I just came back from voting. I know you voted this morning. My voting place was as crazy busy as I expected it to be.
Today, the process of actually casting my ballot --for all its inconveniences-- inspires me to become a tiny part of the political process next time. I don't know who volunteers at your polling place, but here's who was staffing mine: two white women under age 30, some middle-aged white women and Latinas, several elderly African American men, and many, many middle-aged to elderly African American women.
This is who volunteers every time I vote. Sure, some of it is the demographics of my neighborhood. But, isn't it the ultimate irony that the people who have been the least well served by the U.S. government, who have been the most disenfranchised by the political process, are the people who take on the responsibility of making sure that the voting process works for everyone.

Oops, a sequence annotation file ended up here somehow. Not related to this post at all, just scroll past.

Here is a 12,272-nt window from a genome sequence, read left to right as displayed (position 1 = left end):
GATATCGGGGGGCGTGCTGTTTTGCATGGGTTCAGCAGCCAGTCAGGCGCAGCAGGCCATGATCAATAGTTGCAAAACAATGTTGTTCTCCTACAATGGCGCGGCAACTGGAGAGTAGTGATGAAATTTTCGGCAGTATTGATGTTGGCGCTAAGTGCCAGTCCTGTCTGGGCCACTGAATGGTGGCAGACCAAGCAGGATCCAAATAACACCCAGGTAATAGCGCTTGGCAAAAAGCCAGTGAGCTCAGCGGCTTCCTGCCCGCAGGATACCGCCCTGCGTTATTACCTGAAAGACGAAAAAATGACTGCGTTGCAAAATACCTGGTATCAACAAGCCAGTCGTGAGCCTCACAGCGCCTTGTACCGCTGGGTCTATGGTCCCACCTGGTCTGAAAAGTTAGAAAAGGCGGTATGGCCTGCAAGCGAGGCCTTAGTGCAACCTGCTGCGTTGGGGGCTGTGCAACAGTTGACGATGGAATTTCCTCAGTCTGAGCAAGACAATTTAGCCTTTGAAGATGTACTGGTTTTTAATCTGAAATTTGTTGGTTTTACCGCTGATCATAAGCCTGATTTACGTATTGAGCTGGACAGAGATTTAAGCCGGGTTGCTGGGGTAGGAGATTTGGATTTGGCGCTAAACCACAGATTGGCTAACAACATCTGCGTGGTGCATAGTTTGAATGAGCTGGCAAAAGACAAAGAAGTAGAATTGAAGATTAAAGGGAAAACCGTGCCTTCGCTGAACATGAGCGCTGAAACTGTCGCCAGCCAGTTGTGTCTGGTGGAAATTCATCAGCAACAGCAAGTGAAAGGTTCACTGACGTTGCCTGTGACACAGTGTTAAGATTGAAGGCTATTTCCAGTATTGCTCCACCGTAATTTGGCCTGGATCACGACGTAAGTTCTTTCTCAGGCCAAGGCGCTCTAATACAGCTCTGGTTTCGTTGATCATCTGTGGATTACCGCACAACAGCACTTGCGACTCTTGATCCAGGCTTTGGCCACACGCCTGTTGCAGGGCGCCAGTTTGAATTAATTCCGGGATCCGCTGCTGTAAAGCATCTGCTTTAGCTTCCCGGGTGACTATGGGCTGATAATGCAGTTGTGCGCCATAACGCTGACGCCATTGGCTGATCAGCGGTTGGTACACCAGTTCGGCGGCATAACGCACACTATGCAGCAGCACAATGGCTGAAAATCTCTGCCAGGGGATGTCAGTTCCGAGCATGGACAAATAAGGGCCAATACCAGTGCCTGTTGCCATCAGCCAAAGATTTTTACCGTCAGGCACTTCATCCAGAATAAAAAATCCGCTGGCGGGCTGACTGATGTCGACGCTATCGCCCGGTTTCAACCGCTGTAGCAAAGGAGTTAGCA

I'm not a very political guy. I care, I watch the debates, I vote, but that's about it. As a gay man, I should be doing a lot more than that. I won't go all political here, but I am way too comfortable and complacent. I need motivate myself with these state-by-state maps of laws affecting the basic rights of GLBT persons. I'm fortunate to live in a liberal bunker and I do so by choice. Not everyone can or wants to.
Back to my polling place: On the way out, not only did I get an "I Voted" sticker from the volunteer, but she assured me, "You did a good thing today, baby." I will try to live up to her vote of confidence.